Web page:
Trick question: you're from Oaxaca??, what's the name of your barrio?

    They don't use barrio, it's colonia in Mexico, a lot of common words are different, and almost all the addresses in Mexico are now streets and numbers.
    It's easy to trip the migrants up with a couple of simple questions.

    But, we persevered, smiled a lot, and made it to Nogales. "Maria" was only asked for her identification three times, and each time they only glanced at it. We started getting cocky: at one checkpoint I claimed I was Mexican and Maria was a gringa. They only glanced at Maria's identification (NOT called a cedula in Mexico), but studied my passport at length. The big jar of Costco jelly beans helped too, caramelos is the word.

    Once past Oaxaca you're on the autopistas, with almost non-existent revision. There are Federales at almost every toll booth, but they are not interested in you. We did three overnights, one through that nasty stretch leaving Chiapas to Oaxaca.

    But, it's a nasty business, human trafficking.
    Everyone makes a buck off the migrants. Everyone. The little I was exposed to it left a bad taste in my mouth.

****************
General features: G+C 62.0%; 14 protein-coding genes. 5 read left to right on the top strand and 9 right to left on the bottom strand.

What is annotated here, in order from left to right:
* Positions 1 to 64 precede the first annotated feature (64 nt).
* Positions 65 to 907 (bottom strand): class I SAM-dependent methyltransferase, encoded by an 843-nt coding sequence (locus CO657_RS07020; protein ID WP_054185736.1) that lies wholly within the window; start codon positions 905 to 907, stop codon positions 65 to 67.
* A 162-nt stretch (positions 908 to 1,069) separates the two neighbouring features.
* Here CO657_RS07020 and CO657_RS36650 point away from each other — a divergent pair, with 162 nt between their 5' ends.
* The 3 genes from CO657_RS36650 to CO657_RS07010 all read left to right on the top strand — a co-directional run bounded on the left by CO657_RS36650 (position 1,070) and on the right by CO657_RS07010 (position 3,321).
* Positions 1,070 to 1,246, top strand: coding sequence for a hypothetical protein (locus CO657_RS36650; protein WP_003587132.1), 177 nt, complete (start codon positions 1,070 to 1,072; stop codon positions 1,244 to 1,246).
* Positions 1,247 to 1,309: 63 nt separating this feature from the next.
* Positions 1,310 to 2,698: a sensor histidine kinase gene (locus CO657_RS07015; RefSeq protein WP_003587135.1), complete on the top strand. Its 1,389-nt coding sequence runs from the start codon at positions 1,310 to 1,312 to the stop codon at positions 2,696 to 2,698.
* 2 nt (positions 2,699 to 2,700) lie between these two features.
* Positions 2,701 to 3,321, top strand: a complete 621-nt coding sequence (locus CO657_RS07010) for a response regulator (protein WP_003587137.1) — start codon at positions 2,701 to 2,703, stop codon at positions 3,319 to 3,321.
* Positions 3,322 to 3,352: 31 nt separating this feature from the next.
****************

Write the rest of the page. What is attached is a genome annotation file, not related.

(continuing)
So, Key West is due Christmas day. Some day we'll tell him this story, and we'll all laugh.
    Ariana had her bible with her, and we would read from Matthew and Luke in the evenings we put up at a hotel. I would pull up the English on my tablet, and we'd compare it to the Spanish in her bible.
    I kept glancing up at night, looking for that special star.

    I never saw it, but I'm sure it was there.

  6. #6

    Default Re: Fast Trip Down & Back

    " 12 pack of cherry flavored Pepsi and some snicker bars " Who knew a sweet tooth was the major security risk at international borders . . ?

  7. #7

    Default Re: Fast Trip Down & Back

    Are they still doing the x-ray the vehicle while your in it. Not good for a pregnant lady.

  8. #8

    Default Re: Fast Trip Down & Back

    Quote Originally Posted by DavidTejada View Post
    Are they still doing the x-ray the vehicle while your in it. Not good for a pregnant lady.


    Anytime I've been X-rayed they made me get out of the vehicle and wait off to the side.